What the press release does not mention, is how the same fish that Miller is now reporting to have HSMI is the same group of fish that Marty publicly reported on in 2013 as having "inflammation of the heart and skeletal muscle, which are two features of HSMI".
However, the population of fish in 2013 was otherwise healthy, which by definition, is not consistent with HSMI. “The few fish that died had severe inflammation and other changes in the heart, but the attending veterinarian told me that the rest of the fish were eating and growing well, with low mortality,” said Dr Marty.
Furthermore, the diagnosis of HSMI by Dr Miller's group seems to be based on a different case definition than that used by BC veterinarians.
As Dr Marty explained, all scientists working with this outbreak seem to agree that the histopathology of the fish is similar to HSMI. The difference in diagnoses is whether clinical signs are included in the diagnosis. This was explained in a document published 2015 by the Canadian Science Advisory Secretariat “Although some pathologists have summarized lesions present in samples from the audit program as ‘HSMI-like’ or ‘consistent with HSMI’, these diagnoses have not been consistent with a clinical pattern that matches HSMI”.
No clinical signs of disease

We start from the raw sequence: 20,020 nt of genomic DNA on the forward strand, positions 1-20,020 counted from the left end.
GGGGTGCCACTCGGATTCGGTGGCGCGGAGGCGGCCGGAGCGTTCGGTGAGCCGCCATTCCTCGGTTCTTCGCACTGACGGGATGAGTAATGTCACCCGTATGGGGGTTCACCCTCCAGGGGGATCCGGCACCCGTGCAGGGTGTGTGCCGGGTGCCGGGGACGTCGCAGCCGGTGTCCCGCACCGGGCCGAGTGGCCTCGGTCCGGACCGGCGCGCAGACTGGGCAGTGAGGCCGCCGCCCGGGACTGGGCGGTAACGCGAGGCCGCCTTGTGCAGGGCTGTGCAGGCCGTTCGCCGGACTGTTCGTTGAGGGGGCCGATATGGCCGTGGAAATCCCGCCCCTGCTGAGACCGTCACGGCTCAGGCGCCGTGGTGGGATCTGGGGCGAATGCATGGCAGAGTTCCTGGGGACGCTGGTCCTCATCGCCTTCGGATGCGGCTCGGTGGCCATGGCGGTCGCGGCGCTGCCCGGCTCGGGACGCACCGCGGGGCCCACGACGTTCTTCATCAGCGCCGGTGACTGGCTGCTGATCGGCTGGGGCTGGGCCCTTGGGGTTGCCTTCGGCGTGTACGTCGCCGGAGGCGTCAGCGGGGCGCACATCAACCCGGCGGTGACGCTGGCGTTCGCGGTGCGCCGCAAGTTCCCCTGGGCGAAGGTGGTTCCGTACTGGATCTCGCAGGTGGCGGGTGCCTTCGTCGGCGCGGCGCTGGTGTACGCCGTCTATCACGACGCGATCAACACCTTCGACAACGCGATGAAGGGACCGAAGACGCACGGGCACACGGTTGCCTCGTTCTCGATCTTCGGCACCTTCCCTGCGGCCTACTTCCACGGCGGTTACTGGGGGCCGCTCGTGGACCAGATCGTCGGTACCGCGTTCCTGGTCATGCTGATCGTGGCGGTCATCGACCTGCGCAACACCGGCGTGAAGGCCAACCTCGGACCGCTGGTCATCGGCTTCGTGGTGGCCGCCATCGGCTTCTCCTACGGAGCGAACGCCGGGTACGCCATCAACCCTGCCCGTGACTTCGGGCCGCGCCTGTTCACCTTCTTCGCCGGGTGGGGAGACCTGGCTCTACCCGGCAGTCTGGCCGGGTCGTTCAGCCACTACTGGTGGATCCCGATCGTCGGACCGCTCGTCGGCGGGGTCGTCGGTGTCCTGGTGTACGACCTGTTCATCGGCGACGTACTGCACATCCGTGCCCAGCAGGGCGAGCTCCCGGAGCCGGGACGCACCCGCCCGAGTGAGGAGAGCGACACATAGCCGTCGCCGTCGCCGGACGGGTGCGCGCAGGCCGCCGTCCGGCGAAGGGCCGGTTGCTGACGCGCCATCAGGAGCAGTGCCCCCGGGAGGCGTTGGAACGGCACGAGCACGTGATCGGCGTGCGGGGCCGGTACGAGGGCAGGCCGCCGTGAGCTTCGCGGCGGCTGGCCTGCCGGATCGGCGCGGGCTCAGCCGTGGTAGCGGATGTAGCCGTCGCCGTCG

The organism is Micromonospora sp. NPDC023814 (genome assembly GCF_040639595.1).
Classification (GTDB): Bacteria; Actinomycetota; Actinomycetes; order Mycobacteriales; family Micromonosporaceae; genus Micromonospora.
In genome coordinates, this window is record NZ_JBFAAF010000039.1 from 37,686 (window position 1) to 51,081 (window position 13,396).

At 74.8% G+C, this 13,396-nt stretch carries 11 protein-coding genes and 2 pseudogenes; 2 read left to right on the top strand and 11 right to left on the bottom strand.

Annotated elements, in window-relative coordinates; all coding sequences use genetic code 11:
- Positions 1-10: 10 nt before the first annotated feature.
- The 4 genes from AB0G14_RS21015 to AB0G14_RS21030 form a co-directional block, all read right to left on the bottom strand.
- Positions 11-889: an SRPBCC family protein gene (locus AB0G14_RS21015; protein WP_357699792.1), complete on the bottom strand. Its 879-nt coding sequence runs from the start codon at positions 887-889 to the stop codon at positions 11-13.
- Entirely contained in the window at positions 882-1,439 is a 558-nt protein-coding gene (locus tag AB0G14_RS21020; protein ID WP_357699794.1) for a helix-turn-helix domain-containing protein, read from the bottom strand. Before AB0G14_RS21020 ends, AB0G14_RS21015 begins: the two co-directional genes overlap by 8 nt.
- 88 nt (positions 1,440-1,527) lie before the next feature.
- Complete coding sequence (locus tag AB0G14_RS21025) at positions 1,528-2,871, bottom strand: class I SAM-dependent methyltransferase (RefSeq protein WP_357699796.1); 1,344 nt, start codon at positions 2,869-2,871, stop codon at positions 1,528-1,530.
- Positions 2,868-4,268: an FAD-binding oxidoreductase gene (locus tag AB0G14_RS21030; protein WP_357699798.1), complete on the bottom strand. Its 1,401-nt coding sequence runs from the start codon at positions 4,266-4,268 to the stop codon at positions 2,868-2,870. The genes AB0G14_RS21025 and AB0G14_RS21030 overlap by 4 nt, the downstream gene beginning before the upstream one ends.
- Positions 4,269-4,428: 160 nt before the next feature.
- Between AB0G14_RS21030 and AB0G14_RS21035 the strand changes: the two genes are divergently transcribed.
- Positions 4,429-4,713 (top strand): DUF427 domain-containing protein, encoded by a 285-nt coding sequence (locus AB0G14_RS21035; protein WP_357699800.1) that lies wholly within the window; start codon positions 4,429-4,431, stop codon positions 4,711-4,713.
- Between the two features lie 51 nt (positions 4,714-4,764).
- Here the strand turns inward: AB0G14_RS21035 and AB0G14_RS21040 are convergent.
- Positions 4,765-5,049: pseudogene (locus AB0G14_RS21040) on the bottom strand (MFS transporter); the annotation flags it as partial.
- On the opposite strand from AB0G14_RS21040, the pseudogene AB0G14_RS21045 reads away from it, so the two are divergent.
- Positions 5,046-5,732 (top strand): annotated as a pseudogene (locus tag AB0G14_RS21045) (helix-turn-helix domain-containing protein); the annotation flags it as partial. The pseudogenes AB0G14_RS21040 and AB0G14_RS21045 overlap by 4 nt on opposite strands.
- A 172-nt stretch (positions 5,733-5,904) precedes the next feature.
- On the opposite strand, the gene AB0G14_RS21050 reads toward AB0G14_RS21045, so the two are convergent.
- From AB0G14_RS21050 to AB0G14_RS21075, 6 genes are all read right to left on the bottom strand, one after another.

As part of the collaboration between DFO, the Pacific Salmon Foundation and Genome BC (known as the Strategic Salmon Health Initiative, or SSHI), the BC Salmon Farmers Association provided the samples that were tested. In response to the announcement by DFO, a press release was issued.
“We believe that more investigation into the health of wild and farm-raised salmon is imperative”, the BCSFA said.
“The findings announced by the SSHI investigators regarding a potential diagnosis of HSMI in fish from one Atlantic salmon farm in BC are important… However, there is no consensus amongst the scientific community about the finding as the fish sampled in this farm showed no clinical signs of disease. Government and industry should expedite the science, provide necessary funding, and work collaboratively for the sake of the aquaculture industry and for wild salmon.”
Dr Marty explained that as part of the DFO/BC Fish Health Auditing and Surveillance Program, since 2006 he has occasionally diagnosed “unexplained heart lesions” as the cause of death. But these lesions have never been accompanied by clinical symptoms of Norwegian HSMI, making it inappropriate to diagnose HSMI.
“The single farm identified in 2013 as having fish with a potential diagnosis of HSMI had an overall healthy population of salmon, which showed normal behavior and growth rates, which are not consistent with HSMI,” continued the press release. “In addition, government fish health experts identified liver and gill lesions in the same fish that are not typical of HSMI.”
What caused those lesions from 2013 is unclear - it may be as simple as environmental stressors that caused these lesions, as Dr Marty explained that “transient adverse environmental conditions”, such as exposure to algal toxins, may have been the cause of the unexplained lesions.
However, what is clear, is that this sudden diagnosis of HSMI isn’t based on a current outbreak – the disease was described by Dr Marty in 2013 in a report that is now publicly available.
And Dr Marty did not diagnose those fish as having HSMI, “[because] clinical signs of the BC disease do not match Norwegian HSMI, I do not recommend calling the BC disease HSMI”.
To date, there has never been a confirmed report of HSMI in either wild or farmed Pacific salmon species anywhere in the world.